Convention After-Action Report

After battling some of the worst traffic we’ve ever experienced, we’re finally back home. Wheew! What would normally be a five-hour drive became nearly an eight-hour drive and everyone was exhausted, even the terrier peeps. But, after a good night’s sleep, we’re ready to sort out everything from our trip up north and start working on various new projects. 🙂

In spite of the long drive, we do want to add that Clockwork Alchemy was a delight to attend and we have a very good time. Naturally, the fashion show was the high point of our experience and it went off for us without a hitch, in spite of having to do some last-minute adjustments in the hotel room the night before (when it comes to fashion, that’s a given).


Getting Ready For The Show

The show staging was amazing and the director masterfully designed and executed his vision with the assistance of an extremely dedicated and talented staff. As an alternative to the catwalk that’s a staple of fashion shows, the director opted to utilize more of a salon setting in which the models occupied various risers scattered throughout the room- it was a large ballroom- with each model framed with a large picture frame made up steampunk style to simulate metal with rivets.


Setting The Scene



The lighting was contrived towards creating an evening scene, utilizing bright LED lights, and engineered to show off the clothes in the most optimal fashion; the background tended to blue out thus bringing the model forward. While the LED lighting tended to wash out the faces of the models, it did emphasize the clothes; taking photographs was a bit of a challenge but in no way did it detract from the overall experience.


I’m Ready For My Close-Up


Striking A Pose

Once everything was set, the doors were opened and the public was admitted. The show was well-attended by a large crowd and it seemed that everyone was taking pictures of all the models. The models were instructed to strike any sort of pose that they wanted and to change periodically- the goal was not to create stiff figures as if they were in a painting. Also, the models could interact with audience, responding to their questions in regard to their outfits.


Dressed For Success As The Light Man Does His Magic

The Lucy dress was modeled by a good friend of ours who did an excellent job of making the dress come to life, displaying its details to the greatest advantage and especially with the train. 🙂 Karin modeled the Camille dress and her position was such that it was the first dress that was seen with people entered the room. The modeling took place over an hour and while it might have seemed effortless to the audience, it’s actually pretty draining but our models rose to the challenge and went far above and beyond. Kudos to both of them! 🙂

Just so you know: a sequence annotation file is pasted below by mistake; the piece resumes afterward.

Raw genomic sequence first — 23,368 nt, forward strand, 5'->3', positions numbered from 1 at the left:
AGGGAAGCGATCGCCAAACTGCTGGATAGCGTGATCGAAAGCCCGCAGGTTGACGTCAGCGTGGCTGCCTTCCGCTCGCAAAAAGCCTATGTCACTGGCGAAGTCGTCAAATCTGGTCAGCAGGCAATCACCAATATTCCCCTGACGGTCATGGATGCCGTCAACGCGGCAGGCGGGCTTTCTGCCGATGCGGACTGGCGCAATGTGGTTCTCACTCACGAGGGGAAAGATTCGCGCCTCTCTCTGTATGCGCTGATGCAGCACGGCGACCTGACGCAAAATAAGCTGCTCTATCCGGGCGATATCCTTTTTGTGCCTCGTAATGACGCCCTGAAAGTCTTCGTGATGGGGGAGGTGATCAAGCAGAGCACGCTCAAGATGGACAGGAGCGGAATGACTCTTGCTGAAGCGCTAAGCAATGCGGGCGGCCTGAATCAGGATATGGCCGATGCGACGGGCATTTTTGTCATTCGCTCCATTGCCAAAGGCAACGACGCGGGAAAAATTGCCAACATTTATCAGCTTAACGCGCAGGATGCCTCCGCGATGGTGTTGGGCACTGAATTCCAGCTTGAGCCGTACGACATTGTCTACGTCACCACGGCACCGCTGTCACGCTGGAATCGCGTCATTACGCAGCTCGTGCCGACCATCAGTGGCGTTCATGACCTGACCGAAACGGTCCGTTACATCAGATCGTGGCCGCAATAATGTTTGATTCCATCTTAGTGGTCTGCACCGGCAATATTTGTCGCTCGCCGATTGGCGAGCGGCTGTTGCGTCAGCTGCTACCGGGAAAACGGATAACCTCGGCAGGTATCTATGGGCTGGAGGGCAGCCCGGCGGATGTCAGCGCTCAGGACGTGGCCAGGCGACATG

A Full-Length View Of The Train

The last day of the convention was spent with Karin visiting with clients while I gave our last presentation on Victorian fashion styles and the American West. Finally, with a quick wardrobe change into travelling clothes and began packing everything up for the long trip south.

As we sort through our various pictures from the fashion show and the convention in general, we’ll be posting them along with commentary so stay tuned for more. 🙂


Showing Off The Train – A Vision In Amethyst

Lily Absinthe At Clockwork Alchemy


It’s been so busy that we haven’t been able to get many pictures of us but here’s one. 🙂

 It’s been crazy busy here for us here at Clockwork Alchemy. Between presentations, meeting with clients, and getting ready for the fashion show, we’ve haven’t slowed down (much) and we’re getting by on way too little sleep and room service. The terrier peeps have been keeping us company and keeping our spirits up- they’ve been the most well-behaved dogs and have been acting as good-will ambassadors. We owe them big when we get home.